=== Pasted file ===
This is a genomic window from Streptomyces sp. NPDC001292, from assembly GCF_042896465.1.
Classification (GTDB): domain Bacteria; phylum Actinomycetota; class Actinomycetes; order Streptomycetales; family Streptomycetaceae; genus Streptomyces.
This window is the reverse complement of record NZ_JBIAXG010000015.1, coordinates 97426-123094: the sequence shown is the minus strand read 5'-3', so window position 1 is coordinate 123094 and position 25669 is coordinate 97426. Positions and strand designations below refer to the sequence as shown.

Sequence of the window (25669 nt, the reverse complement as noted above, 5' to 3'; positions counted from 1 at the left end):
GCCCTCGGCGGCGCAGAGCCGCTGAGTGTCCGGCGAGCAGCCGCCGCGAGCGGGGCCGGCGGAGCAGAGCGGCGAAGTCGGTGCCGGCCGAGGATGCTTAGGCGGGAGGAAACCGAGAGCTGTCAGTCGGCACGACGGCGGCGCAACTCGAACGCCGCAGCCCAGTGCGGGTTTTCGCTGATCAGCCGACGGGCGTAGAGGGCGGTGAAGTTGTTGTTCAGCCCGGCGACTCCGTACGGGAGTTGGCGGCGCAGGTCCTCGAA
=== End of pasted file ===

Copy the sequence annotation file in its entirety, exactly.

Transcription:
This is a genomic window from Streptomyces sp. NPDC001292, from assembly GCF_042896465.1.
Classification (GTDB): domain Bacteria; phylum Actinomycetota; class Actinomycetes; order Streptomycetales; family Streptomycetaceae; genus Streptomyces.
This window is the reverse complement of record NZ_JBIAXG010000015.1, coordinates 97426-123094: the sequence shown is the minus strand read 5'-3', so window position 1 is coordinate 123094 and position 25669 is coordinate 97426. Positions and strand designations below refer to the sequence as shown.

Sequence of the window (25669 nt, the reverse complement as noted above, 5' to 3'; positions counted from 1 at the left end):
GCCCTCGGCGGCGCAGAGCCGCTGAGTGTCCGGCGAGCAGCCGCCGCGAGCGGGGCCGGCGGAGCAGAGCGGCGAAGTCGGTGCCGGCCGAGGATGCTTAGGCGGGAGGAAACCGAGAGCTGTCAGTCGGCACGACGGCGGCGCAACTCGAACGCCGCAGCCCAGTGCGGGTTTTCGCTGATCAGCCGACGGGCGTAGAGGGCGGTGAAGTTGTTGTTCAGCCCGGCGACTCCGTACGGGAGTTGGCGGCGCAGGTCCTCGAA